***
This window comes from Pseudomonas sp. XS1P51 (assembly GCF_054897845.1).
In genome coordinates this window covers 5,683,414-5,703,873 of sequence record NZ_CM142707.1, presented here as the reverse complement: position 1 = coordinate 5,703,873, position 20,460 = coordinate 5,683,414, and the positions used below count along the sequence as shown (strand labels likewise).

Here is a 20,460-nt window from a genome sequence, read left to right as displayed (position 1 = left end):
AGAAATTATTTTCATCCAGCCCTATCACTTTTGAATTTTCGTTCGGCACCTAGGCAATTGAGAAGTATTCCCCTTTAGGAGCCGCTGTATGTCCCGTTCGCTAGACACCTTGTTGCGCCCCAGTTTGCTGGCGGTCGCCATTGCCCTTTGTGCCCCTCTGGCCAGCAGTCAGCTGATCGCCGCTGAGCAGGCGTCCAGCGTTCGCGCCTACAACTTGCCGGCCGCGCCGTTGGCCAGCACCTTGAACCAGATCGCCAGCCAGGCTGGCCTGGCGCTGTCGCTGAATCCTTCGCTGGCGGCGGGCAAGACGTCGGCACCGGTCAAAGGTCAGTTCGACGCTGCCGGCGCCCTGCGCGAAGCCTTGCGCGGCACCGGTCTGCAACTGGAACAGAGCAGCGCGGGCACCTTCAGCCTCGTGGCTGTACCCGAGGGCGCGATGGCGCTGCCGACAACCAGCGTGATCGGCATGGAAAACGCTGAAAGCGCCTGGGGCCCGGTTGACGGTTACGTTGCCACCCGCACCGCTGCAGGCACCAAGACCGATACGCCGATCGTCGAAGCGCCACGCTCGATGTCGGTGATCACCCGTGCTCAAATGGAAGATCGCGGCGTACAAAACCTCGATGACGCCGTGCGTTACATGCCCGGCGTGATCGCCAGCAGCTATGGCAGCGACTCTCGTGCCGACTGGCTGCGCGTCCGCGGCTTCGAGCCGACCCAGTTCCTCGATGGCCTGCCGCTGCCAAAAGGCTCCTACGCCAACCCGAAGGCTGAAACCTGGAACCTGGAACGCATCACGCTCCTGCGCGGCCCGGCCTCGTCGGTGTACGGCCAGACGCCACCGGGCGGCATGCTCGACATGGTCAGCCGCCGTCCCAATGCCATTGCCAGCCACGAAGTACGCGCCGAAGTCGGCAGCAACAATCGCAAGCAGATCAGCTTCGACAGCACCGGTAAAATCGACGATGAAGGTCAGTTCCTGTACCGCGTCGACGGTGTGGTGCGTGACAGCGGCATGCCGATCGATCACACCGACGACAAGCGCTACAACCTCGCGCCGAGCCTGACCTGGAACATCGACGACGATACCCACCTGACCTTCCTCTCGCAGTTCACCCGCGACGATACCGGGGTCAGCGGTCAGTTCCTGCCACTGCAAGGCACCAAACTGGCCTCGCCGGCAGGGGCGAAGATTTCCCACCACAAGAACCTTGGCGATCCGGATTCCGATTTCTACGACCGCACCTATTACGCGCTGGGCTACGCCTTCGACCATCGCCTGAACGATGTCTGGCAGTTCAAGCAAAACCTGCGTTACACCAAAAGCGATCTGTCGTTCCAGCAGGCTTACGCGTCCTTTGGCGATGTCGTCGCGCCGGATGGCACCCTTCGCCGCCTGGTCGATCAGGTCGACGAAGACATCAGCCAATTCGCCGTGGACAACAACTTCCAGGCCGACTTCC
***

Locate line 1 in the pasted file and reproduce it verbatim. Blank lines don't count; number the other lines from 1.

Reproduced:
This window comes from Pseudomonas sp. XS1P51 (assembly GCF_054897845.1).